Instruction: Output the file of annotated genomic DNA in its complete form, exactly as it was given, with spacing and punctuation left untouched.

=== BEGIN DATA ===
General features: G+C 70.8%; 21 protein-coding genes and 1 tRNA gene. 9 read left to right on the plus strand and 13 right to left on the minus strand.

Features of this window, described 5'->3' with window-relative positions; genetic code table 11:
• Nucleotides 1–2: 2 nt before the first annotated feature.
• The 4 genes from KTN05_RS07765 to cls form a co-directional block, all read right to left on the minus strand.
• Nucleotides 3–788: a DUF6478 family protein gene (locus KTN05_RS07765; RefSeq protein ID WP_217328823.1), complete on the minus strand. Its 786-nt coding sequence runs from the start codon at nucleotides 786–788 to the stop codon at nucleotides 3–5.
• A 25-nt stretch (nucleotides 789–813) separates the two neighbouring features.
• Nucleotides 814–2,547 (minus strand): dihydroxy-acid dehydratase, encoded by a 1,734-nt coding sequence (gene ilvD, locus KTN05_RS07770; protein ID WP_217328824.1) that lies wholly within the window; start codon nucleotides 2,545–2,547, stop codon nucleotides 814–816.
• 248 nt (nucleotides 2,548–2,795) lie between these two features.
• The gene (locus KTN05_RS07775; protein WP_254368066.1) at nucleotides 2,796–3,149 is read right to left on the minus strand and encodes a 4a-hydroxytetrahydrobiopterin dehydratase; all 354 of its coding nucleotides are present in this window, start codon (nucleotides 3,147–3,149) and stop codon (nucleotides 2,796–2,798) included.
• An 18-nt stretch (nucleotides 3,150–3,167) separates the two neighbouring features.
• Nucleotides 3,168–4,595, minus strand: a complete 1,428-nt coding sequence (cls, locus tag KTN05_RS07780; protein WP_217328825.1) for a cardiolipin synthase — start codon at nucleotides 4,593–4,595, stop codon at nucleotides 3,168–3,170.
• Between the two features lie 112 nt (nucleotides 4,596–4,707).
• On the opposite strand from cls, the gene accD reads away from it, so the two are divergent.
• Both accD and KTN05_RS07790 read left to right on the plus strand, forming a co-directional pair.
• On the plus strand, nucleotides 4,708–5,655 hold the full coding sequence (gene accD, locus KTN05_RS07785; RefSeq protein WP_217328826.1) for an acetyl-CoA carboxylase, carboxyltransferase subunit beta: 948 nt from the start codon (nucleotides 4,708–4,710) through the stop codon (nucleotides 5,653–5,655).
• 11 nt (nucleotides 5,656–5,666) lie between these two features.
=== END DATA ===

General features: G+C 70.8%; 21 protein-coding genes and 1 tRNA gene. 9 read left to right on the plus strand and 13 right to left on the minus strand.

Features of this window, described 5'->3' with window-relative positions; genetic code table 11:
• Nucleotides 1–2: 2 nt before the first annotated feature.
• The 4 genes from KTN05_RS07765 to cls form a co-directional block, all read right to left on the minus strand.
• Nucleotides 3–788: a DUF6478 family protein gene (locus KTN05_RS07765; RefSeq protein ID WP_217328823.1), complete on the minus strand. Its 786-nt coding sequence runs from the start codon at nucleotides 786–788 to the stop codon at nucleotides 3–5.
• A 25-nt stretch (nucleotides 789–813) separates the two neighbouring features.
• Nucleotides 814–2,547 (minus strand): dihydroxy-acid dehydratase, encoded by a 1,734-nt coding sequence (gene ilvD, locus KTN05_RS07770; protein ID WP_217328824.1) that lies wholly within the window; start codon nucleotides 2,545–2,547, stop codon nucleotides 814–816.
• 248 nt (nucleotides 2,548–2,795) lie between these two features.
• The gene (locus KTN05_RS07775; protein WP_254368066.1) at nucleotides 2,796–3,149 is read right to left on the minus strand and encodes a 4a-hydroxytetrahydrobiopterin dehydratase; all 354 of its coding nucleotides are present in this window, start codon (nucleotides 3,147–3,149) and stop codon (nucleotides 2,796–2,798) included.
• An 18-nt stretch (nucleotides 3,150–3,167) separates the two neighbouring features.
• Nucleotides 3,168–4,595, minus strand: a complete 1,428-nt coding sequence (cls, locus tag KTN05_RS07780; protein WP_217328825.1) for a cardiolipin synthase — start codon at nucleotides 4,593–4,595, stop codon at nucleotides 3,168–3,170.
• Between the two features lie 112 nt (nucleotides 4,596–4,707).
• On the opposite strand from cls, the gene accD reads away from it, so the two are divergent.
• Both accD and KTN05_RS07790 read left to right on the plus strand, forming a co-directional pair.
• On the plus strand, nucleotides 4,708–5,655 hold the full coding sequence (gene accD, locus KTN05_RS07785; RefSeq protein WP_217328826.1) for an acetyl-CoA carboxylase, carboxyltransferase subunit beta: 948 nt from the start codon (nucleotides 4,708–4,710) through the stop codon (nucleotides 5,653–5,655).
• 11 nt (nucleotides 5,656–5,666) lie between these two features.